A number of studies have been conducted to elucidate the mode of action for TCE‐related cardiac teratogenicity. During early cardiac morphogenesis, outflow tract and atrioventricular endothelial cells differentiate into mesenchymal cells (EPA, 2011e). These mesenchymal cells have characteristics of smooth muscle‐like myofibroblasts and form endocardial cushion tissue, which is the primordia of septa and valves in the adult heart (EPA, 2011e). Many of the cardiac defects observed in humans and laboratory species involved septal and valvular structures (EPA, 2011e). Thus, a major research area has focused on the disruptions in cardiac valve formation in avian in ovo and in vitro studies following TCE treatment. These mechanistic studies have revealed TCE’s ability to alter the endothelial cushion development, which could be a possible mode of action underlying the cardiac defects involving septal and valvular morphogenesis in rodents and chickens (EPA, 2011e). These mechanistic data provide support to the plausibility of TCE‐related cardiac effects in humans (EPA, 2011e).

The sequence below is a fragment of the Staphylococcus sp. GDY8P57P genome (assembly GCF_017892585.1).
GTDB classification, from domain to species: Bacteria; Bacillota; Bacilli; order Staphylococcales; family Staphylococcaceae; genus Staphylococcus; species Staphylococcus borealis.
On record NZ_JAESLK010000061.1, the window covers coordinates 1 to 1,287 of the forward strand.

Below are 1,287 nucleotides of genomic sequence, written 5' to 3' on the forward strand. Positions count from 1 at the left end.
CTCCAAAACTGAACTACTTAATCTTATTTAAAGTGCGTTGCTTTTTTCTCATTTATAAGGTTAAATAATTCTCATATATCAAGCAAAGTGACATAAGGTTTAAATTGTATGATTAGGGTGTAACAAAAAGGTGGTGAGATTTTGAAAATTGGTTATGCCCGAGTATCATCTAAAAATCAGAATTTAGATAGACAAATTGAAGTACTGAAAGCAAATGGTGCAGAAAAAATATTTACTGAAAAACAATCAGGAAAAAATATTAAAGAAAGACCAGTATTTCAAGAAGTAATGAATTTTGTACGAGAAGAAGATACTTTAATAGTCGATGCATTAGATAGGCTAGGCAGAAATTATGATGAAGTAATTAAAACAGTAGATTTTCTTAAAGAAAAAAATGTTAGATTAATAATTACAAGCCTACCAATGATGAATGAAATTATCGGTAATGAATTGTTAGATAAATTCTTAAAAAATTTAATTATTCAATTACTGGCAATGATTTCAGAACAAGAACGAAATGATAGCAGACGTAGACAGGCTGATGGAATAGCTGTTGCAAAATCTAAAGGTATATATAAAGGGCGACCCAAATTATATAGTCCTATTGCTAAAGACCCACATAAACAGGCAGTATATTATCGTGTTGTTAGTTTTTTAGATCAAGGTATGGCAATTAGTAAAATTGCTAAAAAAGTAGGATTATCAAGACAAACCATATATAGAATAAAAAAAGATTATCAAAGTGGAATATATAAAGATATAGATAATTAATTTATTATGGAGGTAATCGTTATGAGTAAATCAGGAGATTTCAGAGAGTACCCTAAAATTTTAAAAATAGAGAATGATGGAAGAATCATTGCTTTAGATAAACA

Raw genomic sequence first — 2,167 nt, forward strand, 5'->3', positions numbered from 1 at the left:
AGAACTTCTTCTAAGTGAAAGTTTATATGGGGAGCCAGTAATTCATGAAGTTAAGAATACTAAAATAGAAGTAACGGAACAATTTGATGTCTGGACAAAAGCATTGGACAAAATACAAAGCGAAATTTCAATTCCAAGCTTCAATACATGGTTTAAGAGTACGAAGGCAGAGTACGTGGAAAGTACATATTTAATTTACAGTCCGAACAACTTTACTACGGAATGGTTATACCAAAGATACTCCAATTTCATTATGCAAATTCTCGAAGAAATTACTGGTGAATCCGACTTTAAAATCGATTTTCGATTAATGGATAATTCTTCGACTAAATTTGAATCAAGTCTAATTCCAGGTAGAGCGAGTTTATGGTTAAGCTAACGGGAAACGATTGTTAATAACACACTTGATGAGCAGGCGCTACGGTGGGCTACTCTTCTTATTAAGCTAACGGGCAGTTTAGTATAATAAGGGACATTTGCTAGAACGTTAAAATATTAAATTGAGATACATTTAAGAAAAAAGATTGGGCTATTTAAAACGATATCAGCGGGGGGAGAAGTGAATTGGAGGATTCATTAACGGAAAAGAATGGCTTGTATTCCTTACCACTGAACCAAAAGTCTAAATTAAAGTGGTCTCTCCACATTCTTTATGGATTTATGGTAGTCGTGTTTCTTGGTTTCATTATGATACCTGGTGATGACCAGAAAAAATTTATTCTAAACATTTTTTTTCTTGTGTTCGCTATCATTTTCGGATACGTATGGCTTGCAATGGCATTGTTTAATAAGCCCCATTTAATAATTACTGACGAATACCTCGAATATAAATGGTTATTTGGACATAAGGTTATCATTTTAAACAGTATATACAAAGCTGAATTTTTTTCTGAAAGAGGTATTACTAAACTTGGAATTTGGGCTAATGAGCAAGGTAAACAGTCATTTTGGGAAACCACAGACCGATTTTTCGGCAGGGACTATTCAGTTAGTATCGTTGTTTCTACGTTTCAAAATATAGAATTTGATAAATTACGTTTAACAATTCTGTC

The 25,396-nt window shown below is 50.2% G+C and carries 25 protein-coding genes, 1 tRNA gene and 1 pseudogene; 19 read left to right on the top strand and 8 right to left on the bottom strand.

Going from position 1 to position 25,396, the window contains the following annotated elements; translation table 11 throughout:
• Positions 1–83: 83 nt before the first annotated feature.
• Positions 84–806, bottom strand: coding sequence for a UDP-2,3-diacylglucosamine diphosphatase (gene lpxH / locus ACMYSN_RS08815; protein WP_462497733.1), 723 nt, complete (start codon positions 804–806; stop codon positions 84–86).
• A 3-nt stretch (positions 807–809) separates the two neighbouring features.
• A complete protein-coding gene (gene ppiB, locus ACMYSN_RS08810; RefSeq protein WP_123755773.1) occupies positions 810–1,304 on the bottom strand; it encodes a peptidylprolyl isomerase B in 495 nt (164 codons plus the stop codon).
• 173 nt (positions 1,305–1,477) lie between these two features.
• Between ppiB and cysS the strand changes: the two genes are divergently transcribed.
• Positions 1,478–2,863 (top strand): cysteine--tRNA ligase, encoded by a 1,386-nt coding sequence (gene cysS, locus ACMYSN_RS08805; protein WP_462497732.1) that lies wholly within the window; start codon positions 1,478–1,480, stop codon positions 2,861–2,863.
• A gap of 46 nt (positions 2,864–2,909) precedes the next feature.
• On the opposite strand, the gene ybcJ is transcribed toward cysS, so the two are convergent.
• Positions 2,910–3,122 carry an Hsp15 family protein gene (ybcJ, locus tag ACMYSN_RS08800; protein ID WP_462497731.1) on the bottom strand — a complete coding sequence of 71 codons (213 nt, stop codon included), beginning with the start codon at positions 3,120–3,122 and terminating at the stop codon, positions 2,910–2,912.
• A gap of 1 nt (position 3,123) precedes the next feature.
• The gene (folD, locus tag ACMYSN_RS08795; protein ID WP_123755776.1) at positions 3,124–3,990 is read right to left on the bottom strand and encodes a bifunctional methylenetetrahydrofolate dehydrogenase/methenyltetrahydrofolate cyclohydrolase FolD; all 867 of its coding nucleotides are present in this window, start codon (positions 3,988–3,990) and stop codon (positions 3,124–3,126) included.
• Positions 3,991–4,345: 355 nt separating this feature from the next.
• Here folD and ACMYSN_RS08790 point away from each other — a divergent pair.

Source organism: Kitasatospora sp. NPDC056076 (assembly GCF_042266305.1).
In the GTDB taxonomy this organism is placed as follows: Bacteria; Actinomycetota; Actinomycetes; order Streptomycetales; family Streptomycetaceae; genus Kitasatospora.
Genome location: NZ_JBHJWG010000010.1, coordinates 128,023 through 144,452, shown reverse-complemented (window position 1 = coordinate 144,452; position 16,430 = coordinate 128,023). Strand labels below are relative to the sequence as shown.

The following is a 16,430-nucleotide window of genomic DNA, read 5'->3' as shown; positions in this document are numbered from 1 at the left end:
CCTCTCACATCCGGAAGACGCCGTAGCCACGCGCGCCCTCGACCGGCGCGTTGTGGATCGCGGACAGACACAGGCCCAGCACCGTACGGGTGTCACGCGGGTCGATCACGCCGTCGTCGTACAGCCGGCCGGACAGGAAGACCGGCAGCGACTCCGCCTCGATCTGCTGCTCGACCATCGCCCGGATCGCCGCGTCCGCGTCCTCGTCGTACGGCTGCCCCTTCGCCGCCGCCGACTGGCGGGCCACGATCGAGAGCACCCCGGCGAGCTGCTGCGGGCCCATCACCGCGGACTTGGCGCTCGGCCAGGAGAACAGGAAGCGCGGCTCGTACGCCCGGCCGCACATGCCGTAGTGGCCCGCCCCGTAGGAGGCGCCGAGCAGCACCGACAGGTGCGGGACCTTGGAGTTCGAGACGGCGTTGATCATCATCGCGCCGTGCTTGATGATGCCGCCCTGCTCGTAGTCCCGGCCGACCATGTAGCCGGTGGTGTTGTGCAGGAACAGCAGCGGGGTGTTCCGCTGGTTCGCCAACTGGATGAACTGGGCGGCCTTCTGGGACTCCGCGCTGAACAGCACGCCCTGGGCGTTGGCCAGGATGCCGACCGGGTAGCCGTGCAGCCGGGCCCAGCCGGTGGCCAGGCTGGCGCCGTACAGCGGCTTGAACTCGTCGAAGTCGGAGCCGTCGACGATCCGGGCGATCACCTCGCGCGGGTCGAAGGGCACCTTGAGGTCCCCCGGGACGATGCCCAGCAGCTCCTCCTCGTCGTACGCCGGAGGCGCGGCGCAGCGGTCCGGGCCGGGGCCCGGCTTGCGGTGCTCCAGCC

Other modes of actions may also be involved in the induction of cardiac malformation following TCE exposure. For example, studies have reported TCE‐related alterations in cellular Ca2+ fluxes during cardiac development (Caldwell et al., 2008; Collier et al., 2003; Selmin et al., 2008).